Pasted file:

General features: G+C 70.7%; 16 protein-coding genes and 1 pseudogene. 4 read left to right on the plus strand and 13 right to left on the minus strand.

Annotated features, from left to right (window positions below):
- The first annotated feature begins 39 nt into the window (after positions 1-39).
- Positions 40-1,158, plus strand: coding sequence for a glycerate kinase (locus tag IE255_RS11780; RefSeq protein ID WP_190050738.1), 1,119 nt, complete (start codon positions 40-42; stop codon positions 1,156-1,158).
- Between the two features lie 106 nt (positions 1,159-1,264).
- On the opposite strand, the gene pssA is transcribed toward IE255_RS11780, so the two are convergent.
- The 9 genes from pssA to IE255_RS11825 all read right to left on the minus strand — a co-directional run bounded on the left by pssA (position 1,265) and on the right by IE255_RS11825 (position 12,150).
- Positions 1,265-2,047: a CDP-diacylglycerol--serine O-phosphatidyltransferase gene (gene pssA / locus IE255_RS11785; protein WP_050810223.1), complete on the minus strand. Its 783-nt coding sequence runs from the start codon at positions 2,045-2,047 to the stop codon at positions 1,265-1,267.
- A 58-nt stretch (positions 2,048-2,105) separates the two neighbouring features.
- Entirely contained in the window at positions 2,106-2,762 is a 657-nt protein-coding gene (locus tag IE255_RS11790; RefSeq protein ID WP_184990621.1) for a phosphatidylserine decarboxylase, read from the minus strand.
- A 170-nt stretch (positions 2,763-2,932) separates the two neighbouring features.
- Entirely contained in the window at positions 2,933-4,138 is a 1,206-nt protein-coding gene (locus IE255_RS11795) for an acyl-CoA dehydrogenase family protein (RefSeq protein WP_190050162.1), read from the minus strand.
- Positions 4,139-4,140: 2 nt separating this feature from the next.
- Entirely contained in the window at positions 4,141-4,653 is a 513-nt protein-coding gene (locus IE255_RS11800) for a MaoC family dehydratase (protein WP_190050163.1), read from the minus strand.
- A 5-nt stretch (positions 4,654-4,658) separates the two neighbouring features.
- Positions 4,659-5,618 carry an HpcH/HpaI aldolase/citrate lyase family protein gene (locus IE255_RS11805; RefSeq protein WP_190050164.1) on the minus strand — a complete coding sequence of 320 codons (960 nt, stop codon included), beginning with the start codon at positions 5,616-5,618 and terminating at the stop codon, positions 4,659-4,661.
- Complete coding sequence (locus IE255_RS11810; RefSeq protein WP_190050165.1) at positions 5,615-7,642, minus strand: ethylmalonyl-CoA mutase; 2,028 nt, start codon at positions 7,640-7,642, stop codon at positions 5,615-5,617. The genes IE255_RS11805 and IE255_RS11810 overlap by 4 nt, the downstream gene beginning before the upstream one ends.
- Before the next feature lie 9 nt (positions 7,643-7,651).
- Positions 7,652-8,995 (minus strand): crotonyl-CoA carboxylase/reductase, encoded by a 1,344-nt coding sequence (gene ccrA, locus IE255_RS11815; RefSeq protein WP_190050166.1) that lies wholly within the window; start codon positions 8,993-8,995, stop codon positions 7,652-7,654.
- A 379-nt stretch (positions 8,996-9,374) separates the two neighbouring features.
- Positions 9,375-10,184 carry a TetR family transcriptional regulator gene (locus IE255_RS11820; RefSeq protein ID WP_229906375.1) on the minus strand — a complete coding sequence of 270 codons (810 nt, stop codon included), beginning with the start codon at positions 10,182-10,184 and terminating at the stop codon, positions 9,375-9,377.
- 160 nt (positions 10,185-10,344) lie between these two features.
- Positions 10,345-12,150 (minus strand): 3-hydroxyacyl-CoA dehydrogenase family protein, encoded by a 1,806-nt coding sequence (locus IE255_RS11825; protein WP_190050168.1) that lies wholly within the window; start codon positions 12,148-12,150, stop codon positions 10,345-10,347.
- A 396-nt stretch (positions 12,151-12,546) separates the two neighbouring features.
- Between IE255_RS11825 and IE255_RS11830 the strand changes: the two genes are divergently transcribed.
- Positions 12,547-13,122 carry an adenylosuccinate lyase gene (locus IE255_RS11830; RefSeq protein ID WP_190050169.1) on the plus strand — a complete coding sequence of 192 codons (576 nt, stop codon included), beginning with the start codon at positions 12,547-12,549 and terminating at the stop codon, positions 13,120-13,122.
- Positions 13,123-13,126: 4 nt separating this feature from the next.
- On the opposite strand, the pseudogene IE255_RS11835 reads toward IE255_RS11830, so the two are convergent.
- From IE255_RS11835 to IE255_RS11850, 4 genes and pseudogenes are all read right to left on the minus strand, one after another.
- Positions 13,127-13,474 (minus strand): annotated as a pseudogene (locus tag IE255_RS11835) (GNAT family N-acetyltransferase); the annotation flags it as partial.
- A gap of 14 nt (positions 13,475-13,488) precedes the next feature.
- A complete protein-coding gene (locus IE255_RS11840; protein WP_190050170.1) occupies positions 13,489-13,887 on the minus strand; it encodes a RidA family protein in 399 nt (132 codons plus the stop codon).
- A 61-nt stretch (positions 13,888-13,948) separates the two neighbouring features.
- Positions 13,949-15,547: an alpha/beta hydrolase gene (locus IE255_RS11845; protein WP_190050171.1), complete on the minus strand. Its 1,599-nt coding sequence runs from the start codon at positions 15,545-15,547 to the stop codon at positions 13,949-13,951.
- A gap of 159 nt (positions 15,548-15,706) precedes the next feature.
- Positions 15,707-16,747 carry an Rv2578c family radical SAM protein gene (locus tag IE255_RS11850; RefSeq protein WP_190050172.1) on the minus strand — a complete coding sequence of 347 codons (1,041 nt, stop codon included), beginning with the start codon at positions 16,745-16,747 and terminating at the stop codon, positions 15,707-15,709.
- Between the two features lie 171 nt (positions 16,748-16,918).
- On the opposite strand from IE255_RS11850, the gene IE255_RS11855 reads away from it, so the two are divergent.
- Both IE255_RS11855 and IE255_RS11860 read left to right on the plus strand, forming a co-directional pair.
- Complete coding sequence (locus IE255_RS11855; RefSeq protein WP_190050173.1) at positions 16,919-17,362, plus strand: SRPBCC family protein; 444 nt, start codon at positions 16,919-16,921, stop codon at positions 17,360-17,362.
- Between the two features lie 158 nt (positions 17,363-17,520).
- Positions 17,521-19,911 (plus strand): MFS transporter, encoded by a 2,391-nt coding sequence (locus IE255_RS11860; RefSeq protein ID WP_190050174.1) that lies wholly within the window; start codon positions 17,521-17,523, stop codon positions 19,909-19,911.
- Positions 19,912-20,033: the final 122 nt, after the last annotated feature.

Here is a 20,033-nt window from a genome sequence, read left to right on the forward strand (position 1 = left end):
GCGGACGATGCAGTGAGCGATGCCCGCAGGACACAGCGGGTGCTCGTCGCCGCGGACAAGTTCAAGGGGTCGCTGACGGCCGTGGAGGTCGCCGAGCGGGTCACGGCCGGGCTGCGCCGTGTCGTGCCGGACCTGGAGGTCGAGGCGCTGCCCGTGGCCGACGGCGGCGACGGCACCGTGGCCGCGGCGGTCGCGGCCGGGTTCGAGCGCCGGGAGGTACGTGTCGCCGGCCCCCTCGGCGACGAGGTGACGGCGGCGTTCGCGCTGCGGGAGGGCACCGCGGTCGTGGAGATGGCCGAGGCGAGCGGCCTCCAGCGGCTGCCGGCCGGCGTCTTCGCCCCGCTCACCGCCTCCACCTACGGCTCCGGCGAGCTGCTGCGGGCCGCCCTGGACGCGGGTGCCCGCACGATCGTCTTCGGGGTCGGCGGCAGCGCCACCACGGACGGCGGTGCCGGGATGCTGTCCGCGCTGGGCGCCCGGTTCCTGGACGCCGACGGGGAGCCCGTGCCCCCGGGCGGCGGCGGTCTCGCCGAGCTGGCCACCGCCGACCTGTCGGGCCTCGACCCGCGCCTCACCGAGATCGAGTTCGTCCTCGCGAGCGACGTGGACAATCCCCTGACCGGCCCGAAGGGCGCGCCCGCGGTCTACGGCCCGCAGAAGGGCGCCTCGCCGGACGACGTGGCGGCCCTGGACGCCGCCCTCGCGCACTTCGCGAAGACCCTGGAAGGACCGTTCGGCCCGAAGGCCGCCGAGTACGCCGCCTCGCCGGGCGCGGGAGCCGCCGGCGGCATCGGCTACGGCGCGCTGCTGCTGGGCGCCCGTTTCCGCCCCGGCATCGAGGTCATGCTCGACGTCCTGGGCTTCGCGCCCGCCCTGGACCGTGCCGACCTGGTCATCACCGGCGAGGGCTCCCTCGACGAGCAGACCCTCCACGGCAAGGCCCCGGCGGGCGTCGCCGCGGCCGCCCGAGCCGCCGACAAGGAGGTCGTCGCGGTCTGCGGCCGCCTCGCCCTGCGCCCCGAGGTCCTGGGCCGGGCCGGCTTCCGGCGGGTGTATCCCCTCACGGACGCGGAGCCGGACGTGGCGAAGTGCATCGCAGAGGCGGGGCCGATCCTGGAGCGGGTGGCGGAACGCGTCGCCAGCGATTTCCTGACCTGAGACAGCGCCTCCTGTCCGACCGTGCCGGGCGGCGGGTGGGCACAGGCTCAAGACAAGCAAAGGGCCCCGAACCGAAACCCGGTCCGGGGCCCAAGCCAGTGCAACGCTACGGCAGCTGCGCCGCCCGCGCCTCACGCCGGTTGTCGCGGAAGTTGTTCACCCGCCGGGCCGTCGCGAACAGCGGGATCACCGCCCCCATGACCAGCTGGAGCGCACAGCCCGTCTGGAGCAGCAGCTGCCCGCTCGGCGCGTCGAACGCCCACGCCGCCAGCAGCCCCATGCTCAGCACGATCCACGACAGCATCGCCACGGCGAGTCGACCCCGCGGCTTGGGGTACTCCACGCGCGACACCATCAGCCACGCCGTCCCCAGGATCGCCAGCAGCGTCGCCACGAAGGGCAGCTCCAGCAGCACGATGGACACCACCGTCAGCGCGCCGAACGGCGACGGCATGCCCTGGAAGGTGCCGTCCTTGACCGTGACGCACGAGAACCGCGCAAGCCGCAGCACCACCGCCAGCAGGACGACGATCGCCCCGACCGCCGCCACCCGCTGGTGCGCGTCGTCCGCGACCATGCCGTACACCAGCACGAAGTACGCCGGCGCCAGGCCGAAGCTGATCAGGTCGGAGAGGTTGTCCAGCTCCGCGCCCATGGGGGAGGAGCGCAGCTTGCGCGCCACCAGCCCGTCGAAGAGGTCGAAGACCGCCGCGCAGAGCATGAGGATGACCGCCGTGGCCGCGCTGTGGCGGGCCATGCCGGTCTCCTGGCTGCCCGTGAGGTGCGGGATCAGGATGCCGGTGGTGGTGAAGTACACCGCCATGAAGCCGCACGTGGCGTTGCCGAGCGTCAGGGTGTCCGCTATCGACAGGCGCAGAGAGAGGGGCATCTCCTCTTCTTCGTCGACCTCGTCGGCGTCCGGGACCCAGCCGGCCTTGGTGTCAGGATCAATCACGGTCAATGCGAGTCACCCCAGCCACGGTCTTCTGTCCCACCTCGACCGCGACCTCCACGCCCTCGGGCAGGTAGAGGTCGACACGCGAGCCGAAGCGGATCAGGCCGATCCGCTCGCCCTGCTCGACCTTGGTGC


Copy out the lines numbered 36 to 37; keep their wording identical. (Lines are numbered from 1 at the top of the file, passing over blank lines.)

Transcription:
- Positions 15,707-16,747 carry an Rv2578c family radical SAM protein gene (locus tag IE255_RS11850; RefSeq protein WP_190050172.1) on the minus strand — a complete coding sequence of 347 codons (1,041 nt, stop codon included), beginning with the start codon at positions 16,745-16,747 and terminating at the stop codon, positions 15,707-15,709.
- Between the two features lie 171 nt (positions 16,748-16,918).